D-Link Covr 2202 Mesh WIFI initial Review

How often does your device lose connection to the internet when you enter a spot in your home despite you having bought and setup a powerful WIFI router somewhere in the middle?

It’s frustrating, right?

Now, that’s just the reality of WIFI technology as radio signals do have a hard time penetrating walls or other objects. It’s just physics.

And this is a problem that mesh network technology is here to solve. Mesh network technology is basically the use of multiple connected network devices to provide consistent WIFI coverage for a large area and eliminate blindspots. And when the connected device move from one area of the house to the next, the mesh network knows how to pass the connection to the router that provide the best connection.

In this review, we will be looking at D-Link’s latest WIFI mesh network product for home users, the Covr-2202.

The Covr-2202 is a tri-band WIFI mesh networking product that uses two units to cover 550 sqm of space with WIFI signal. Unlike the dual-band implementation found in other WIFI mesh solution, the Covr-2202 uses a third 5Ghz WIFI band for communication and data exchange between the two units. This frees up the 2.4Ghz and 5Ghz bands for devices to use to connect to the network. This means the connected devices can still stream 4K content, handle large downloads and browse the web without any drop in performance.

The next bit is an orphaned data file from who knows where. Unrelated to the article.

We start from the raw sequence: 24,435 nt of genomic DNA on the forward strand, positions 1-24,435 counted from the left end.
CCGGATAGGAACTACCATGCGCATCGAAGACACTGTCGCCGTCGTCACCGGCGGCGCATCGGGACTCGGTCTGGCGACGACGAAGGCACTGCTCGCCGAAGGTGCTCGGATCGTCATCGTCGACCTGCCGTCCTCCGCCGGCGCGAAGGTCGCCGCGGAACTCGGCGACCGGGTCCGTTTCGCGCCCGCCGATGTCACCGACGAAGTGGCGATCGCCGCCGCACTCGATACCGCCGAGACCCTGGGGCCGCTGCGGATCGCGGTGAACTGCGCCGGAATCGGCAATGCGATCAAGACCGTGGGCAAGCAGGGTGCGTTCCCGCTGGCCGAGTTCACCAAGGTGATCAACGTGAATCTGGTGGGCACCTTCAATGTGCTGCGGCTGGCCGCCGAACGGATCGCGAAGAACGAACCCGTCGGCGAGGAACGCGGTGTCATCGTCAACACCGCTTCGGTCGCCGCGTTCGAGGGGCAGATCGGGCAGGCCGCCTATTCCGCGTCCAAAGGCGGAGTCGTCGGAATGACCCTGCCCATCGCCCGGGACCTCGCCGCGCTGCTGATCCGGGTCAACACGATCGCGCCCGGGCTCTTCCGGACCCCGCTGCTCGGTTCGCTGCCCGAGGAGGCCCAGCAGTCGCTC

The marketing material and the specifications made it to be the WIFI solution to go for. But those weren’t the reasons that I got it.

For me, I got the device because it was an alternative purchase. Initially, I was looking for the Asus Blue Cave WIFI router to replace my previous Asus RT-AC68U WIFI router. I wanted something nicely designed that will complement my new desk, perform well and take up less space. The three antennas of the RT-AC68U were just ugly.

And if Apple didn’t discontinue their networking products and make new ones, I would have gone with their AirPort-series of networking devices.

Sadly, according to the salesperson, Asus Blue Cave was discontinued. He suggested that I go for Covr-2202 because it costs about the same, won awards and performs better. During the conversation, I asked about the Covr-1203 because it looked interesting and fulfilled my requirement for a small router. It turns out the performance wasn’t as good and was an older generation, which kind of defeat the purpose of buying a new WIFI router.

Before I made the purchase, I asked to see the physical product. Lucky for me, there was a display set on hand and the salesperson showed me what it looked like. I find myself liking it and made the decision to buy.

Unboxing

This is the box after removing the plastic. I got to admit it definitely look enticing and cool when compared to other networking products sold by other companies. Most networking companies don’t really bother with making nice packages.

Once you open it, you are greeted to the following sight.

Now that definitely remind me of the packagings used by certain brand of cosmetic products. And after you remove the cover, the two Covr-2202 units greet you. They are welcoming you to take them out of the box.

The white overall and the bronze-like band at the bottom definitely complement my desk that features light wood colour with white metal struts.

And the small size definitely help freed up more space on my desk that I can use for other purpose. Overall, my desk just look less cluttered.